Financial Planning Doesn’t Start One Day Before The April 15th Tax Filing Deadline
Is it April 15th and you are dragging your tax files to your accountant, thinking, “I wish I put money in a retirement account this year so I don’t have this huge tax bill now”?Right?
So, let’s review what retirement accounts options you have, their pros and cons and how to get started. Note, laws change all the time and this information may be outdated if the contributor didn’t have the time to update it.
No government filings.
Only employers can contribute.
For sole proprietors, partnerships, corporations, sole shareholders of an S corporation
As of 2020 contributions cannot exceed the lesser of 25% of the employee’s compensation for the year or $57,000.
The participant must be at least 21 years old, have worked for the employer for at least three during the previous five years, have received at least $600 in compensation from the employer during the current year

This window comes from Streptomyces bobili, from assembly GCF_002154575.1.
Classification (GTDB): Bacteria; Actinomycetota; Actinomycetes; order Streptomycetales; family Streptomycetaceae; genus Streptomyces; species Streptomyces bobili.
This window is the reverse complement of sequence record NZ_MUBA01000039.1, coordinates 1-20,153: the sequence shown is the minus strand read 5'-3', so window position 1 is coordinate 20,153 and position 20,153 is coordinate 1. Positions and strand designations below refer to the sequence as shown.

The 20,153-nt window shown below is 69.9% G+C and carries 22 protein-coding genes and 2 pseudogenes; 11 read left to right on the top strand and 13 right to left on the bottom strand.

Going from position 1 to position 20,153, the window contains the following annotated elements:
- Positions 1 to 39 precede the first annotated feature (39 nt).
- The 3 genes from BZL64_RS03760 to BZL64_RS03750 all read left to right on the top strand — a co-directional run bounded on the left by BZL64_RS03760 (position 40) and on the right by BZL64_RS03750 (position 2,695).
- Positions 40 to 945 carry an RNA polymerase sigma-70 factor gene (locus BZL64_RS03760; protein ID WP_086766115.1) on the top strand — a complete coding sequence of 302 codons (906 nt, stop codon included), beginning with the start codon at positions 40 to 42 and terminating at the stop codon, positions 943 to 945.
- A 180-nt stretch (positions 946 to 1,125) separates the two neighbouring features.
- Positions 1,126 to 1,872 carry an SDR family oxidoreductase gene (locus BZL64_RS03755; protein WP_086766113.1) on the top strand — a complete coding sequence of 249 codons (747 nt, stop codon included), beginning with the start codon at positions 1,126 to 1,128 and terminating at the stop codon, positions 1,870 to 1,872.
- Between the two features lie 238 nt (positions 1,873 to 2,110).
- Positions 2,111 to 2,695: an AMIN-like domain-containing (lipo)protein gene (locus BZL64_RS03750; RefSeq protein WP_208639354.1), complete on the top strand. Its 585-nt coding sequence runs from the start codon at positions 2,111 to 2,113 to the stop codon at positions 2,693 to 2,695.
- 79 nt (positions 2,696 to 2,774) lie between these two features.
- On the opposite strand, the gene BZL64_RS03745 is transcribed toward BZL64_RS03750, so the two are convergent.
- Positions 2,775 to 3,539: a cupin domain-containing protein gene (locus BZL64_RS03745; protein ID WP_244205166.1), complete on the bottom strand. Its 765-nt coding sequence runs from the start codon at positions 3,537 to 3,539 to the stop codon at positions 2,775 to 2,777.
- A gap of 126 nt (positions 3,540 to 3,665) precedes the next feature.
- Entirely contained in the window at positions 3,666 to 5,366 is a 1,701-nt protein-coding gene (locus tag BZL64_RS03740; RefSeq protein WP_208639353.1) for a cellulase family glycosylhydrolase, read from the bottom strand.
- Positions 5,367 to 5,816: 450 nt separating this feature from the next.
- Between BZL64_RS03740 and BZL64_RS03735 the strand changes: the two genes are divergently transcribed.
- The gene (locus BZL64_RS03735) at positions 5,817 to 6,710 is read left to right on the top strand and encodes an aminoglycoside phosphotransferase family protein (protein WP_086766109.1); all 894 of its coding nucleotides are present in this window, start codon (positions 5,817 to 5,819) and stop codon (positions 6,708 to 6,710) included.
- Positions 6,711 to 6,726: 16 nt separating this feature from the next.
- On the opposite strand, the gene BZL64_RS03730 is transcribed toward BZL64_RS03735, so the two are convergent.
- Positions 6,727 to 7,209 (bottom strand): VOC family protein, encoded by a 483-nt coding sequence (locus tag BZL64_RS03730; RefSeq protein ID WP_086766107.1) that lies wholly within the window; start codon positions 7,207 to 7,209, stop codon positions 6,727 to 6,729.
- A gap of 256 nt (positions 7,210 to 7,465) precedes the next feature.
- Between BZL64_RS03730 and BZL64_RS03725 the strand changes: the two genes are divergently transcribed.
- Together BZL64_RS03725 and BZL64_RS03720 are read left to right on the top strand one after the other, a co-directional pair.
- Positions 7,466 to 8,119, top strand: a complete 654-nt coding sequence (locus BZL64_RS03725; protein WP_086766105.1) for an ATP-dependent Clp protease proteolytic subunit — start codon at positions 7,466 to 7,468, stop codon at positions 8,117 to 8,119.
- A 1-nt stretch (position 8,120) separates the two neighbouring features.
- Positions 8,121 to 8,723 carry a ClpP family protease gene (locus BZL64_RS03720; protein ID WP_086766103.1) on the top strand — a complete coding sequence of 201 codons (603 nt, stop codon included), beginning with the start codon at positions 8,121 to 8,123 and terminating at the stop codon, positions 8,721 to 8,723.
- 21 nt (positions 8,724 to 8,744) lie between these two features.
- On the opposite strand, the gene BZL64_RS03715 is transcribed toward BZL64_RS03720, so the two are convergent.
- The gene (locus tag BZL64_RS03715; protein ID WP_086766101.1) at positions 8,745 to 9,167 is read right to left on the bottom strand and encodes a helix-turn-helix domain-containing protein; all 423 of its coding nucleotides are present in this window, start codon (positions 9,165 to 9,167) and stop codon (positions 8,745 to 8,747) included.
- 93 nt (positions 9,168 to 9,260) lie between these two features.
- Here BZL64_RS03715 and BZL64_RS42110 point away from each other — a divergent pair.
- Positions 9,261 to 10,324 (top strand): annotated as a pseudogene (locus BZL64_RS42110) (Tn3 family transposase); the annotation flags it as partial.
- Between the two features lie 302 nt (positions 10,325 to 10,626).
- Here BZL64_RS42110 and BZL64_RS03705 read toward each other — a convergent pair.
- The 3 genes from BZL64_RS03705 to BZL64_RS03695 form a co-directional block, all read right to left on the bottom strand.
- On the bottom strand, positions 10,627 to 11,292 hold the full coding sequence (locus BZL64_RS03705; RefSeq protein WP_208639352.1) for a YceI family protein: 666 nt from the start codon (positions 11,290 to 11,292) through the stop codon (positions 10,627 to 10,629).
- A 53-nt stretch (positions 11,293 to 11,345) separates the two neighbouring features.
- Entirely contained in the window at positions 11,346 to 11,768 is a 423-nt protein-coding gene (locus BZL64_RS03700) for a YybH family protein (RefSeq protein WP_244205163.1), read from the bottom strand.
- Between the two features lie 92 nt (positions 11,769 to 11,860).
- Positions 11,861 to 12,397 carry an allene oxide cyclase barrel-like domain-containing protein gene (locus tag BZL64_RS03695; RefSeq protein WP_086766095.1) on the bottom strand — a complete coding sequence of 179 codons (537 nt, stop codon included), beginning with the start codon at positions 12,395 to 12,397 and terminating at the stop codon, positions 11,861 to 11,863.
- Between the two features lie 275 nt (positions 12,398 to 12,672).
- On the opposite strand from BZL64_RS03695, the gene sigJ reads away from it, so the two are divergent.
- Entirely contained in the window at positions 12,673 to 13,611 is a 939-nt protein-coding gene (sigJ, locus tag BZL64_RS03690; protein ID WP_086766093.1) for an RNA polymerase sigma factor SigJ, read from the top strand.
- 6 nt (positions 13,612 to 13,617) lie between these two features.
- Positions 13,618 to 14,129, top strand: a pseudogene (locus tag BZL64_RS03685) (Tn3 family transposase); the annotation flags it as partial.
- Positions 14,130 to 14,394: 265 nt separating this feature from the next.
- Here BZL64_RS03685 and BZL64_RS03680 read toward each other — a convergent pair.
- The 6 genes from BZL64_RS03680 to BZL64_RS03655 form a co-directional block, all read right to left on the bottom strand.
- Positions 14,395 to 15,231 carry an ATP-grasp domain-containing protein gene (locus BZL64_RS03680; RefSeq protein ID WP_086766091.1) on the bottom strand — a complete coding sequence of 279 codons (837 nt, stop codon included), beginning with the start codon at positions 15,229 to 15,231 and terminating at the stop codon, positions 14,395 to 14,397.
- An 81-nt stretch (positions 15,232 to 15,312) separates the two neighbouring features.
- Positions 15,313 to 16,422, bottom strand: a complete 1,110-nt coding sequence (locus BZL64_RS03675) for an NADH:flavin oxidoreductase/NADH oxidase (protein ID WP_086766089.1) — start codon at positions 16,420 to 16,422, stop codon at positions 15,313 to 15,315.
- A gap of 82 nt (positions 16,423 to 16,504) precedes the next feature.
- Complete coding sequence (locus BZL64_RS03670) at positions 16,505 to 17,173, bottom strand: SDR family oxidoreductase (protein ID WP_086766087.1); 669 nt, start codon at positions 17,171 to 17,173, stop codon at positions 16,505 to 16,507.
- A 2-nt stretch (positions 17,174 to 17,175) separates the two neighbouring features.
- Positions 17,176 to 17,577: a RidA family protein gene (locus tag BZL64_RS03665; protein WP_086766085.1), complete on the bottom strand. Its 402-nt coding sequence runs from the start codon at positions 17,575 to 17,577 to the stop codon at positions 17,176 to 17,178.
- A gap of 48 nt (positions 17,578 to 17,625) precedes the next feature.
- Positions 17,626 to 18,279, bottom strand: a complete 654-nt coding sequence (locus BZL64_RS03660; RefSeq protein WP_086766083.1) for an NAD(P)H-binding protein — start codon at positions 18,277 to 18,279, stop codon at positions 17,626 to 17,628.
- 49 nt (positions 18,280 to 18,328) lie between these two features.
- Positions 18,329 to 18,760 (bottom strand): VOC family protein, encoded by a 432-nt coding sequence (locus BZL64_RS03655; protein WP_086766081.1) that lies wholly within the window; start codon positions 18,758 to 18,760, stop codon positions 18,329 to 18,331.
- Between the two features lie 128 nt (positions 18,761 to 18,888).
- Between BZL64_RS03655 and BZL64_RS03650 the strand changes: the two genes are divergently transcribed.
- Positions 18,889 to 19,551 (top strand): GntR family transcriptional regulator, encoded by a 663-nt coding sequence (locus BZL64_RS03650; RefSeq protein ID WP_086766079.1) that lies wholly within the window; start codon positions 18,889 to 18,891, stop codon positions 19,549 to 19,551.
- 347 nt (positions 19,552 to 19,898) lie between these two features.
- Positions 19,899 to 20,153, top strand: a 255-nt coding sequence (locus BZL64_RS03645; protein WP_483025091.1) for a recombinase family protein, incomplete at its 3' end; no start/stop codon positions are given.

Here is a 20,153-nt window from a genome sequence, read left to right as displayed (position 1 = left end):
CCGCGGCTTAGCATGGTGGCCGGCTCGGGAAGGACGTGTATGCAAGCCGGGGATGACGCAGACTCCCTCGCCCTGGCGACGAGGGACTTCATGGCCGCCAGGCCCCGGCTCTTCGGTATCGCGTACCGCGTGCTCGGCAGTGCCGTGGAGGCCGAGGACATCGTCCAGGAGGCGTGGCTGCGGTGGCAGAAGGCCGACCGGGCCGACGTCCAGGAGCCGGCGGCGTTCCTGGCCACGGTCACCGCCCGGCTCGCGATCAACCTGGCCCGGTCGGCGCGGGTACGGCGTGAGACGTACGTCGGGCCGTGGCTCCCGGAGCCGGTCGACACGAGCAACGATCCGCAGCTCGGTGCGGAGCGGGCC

Specific rules apply
Establish by employer’s tax filing deadline, plus extensions.
Employers must contribute annually.
Employees can contribute $13,500 ($3,000 catch-up contributions) for 2020.
For small companies with fewer than 100 employees. S-Corp, Solo, Partnerships, C-Corp.
Employers may benefit from the SECURE Act tax credit that can offset setup costs.
Employees may benefit from savers credit (up to $2,000 of contributions each year) if their income is up to certain limits.
Not subject to income tax withholding, but is subject to FICA, FUTA, and RRTA.
Solo 401(k) plan
$19,500, or $26,000 if age 50 or older (2020 contributions)